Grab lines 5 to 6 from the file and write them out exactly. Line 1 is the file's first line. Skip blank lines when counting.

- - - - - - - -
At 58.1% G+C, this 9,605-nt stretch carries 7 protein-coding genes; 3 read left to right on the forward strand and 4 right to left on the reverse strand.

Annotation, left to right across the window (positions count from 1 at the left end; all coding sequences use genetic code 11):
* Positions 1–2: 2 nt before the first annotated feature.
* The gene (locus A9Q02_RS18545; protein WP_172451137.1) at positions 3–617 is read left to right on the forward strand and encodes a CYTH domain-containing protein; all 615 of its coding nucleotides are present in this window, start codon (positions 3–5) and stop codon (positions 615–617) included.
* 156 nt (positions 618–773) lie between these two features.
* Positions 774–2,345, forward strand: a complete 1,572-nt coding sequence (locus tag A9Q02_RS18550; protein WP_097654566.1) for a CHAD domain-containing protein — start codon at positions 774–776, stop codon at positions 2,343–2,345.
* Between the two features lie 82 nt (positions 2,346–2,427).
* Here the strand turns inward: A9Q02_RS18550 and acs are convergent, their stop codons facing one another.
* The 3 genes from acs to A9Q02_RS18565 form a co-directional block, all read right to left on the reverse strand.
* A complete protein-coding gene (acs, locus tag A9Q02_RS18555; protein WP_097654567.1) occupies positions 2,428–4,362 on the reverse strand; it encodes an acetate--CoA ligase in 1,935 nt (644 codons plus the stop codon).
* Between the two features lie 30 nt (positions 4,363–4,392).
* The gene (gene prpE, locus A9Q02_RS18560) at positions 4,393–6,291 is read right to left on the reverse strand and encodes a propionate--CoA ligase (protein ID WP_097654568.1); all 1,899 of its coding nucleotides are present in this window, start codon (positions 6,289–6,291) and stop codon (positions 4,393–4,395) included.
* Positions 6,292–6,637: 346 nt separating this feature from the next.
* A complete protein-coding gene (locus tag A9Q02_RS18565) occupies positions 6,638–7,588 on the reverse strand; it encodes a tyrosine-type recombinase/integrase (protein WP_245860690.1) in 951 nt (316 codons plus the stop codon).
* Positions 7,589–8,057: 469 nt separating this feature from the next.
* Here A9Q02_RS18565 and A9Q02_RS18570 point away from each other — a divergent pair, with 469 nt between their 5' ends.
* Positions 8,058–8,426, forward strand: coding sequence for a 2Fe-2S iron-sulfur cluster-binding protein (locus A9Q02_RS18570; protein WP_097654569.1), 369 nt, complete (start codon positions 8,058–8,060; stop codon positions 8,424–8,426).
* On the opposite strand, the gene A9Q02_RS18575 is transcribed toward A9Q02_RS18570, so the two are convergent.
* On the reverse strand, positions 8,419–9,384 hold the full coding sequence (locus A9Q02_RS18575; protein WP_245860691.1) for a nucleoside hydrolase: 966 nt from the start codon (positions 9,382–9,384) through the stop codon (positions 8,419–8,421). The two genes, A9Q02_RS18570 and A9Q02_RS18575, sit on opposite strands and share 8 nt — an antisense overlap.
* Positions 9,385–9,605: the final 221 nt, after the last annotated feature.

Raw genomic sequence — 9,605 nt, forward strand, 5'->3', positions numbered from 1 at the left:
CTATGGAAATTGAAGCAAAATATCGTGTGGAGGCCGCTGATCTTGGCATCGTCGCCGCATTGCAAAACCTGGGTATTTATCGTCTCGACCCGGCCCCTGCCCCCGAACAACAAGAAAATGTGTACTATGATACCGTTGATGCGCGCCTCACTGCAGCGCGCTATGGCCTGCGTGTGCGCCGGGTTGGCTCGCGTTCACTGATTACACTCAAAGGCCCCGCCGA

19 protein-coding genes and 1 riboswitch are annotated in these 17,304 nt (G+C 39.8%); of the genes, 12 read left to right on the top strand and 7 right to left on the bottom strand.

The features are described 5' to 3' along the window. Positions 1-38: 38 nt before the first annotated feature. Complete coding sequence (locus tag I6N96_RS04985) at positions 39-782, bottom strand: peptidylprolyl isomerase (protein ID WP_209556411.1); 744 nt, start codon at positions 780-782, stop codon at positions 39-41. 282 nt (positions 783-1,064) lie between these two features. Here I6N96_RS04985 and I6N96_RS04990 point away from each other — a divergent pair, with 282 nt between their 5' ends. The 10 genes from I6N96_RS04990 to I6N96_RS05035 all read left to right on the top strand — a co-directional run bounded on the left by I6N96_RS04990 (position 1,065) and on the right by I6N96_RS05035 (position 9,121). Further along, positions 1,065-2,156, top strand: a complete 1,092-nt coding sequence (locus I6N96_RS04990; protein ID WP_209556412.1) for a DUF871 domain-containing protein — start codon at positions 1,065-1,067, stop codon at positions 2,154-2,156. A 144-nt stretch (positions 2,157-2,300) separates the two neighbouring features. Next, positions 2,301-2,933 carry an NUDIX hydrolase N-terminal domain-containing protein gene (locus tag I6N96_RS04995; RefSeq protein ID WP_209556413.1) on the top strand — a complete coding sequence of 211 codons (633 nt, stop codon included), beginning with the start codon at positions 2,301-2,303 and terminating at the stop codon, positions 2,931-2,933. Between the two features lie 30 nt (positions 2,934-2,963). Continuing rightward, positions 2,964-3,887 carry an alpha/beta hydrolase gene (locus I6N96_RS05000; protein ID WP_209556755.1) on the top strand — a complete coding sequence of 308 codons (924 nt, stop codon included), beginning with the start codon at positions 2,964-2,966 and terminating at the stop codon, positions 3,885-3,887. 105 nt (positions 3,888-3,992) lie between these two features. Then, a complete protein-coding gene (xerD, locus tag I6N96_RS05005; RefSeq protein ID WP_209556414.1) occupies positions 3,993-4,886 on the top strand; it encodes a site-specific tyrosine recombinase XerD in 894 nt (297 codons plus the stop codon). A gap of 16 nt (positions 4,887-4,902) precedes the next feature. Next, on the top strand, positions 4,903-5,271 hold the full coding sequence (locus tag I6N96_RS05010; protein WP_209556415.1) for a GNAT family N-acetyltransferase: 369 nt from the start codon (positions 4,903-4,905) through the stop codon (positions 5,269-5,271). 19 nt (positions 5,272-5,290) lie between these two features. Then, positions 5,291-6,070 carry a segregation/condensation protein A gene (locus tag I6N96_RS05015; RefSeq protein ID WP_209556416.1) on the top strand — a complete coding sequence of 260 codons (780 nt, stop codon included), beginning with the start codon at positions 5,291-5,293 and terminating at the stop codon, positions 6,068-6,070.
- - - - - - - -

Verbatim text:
* 156 nt (positions 618–773) lie between these two features.
* Positions 774–2,345, forward strand: a complete 1,572-nt coding sequence (locus tag A9Q02_RS18550; protein WP_097654566.1) for a CHAD domain-containing protein — start codon at positions 774–776, stop codon at positions 2,343–2,345.